Either that or I am just so old now I cannot remember anyway.

J G-W said...

El Genio - As gay men, we need to build ourselves up, strengthen ourselves and encourage each other to form lasting, nurturing relationships. So, Amen!

Quiet Song - Now that I think about it, introversion versus extroversion isn't the issue so much. I don't know if this is what you are talking about...

In the culture of sexploitation that is American popular culture, it can be easy to feel like an oddball if don't buy into that for whatever reason. I sense that you are pretty centered; you know what you want and what you don't want, and you know where your joy is, and you pursue it accordingly. If that's the case, you can consider yourself blessed....

Quiet Song said...

No it's not THAT, I like both the American and the National league. It's just that while I slightly prefer the American League, I am not particularly drawn to either league or any particular team. But, I totally enjoy the game while it's on the TV, but I'm not going to be a fan or go to great lengths except for the team that's closest to home.

I think I'd better stop while I'm ahead here.

J G-W said...


Bravone said...

Very good post. I don't want to change subjects or create a debate, but I believe that because it is not all about the sex that makes it possible for some of us to marry a woman and find fulfillment.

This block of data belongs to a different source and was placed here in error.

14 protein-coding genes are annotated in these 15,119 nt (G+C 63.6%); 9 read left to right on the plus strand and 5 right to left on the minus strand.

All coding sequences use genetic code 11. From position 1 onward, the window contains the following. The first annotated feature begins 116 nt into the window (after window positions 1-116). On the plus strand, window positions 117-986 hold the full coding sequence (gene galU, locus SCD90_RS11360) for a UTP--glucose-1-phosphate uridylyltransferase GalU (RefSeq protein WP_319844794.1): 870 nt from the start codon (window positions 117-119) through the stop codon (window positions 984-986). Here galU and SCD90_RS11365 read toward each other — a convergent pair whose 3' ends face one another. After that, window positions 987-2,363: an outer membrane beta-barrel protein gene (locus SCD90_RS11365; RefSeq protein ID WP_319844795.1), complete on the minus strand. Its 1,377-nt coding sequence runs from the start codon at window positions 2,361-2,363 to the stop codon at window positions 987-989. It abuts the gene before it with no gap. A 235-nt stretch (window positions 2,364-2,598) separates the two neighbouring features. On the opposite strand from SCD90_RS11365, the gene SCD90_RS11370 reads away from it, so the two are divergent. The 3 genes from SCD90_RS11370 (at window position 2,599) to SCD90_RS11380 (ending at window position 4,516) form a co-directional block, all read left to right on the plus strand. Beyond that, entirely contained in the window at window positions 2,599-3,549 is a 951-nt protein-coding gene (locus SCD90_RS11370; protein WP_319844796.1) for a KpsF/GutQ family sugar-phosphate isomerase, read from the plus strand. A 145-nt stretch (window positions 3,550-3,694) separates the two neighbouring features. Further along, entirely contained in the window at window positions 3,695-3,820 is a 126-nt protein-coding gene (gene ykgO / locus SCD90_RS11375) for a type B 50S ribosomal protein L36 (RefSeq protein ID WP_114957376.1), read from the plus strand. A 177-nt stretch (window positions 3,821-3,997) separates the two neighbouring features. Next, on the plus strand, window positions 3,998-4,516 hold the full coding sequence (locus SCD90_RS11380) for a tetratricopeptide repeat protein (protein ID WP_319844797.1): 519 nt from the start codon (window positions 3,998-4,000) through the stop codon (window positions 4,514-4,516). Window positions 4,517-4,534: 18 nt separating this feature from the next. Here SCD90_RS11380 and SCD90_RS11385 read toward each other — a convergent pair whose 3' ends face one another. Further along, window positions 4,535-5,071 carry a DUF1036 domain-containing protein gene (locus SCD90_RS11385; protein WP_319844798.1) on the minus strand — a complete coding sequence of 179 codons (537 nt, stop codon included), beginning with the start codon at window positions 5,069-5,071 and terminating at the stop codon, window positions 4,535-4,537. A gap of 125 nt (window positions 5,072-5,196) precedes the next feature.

I need, absolutely need, positive close male friends in my life. I need healthy relationships where I can bond, confide, hug and hold without violating my covenants with my wife.

I also need physical love, and find that with my wife. As you mentioned it is also necessary and allows us to express feelings and bond in ways otherwise impossible.

I think we are not as different as the world would have us believe.

J G-W said...

Bravone - I understand what you're saying.

But I guess my point here is a bit different. Another way to state it would be to imagine living the rest of my life in a nonsexual relationship with someone. Would I choose for that someone be a man or a woman? Without question, it would be a man.

I can literally count the number of women I've dated in my life on one hand (four). With two of the four women, the dating was generally initiated by the women. The two women I initiated dating with, I did so at BYU, and I did so largely so I could participate in group dating with male friends, and because I felt under pressure by my Bishop (who told me my number one duty was to marry). Even when all the pressure of Mormondom and heterosexual suburban American culture was brought to bear on me, I couldn't muster enough interest to date more than 4 women in the first 25 years of my life, before I finally came out...

It's not that I have any kind of aversion to women...! I cherish my friendships with women. I love women. I admire women. Some of the great role models in my life have been women. I've just never been able to imagine forming a primary, "nesting" bond with a woman, even an asexual bond.

To me that says something about the nature of my sexuality.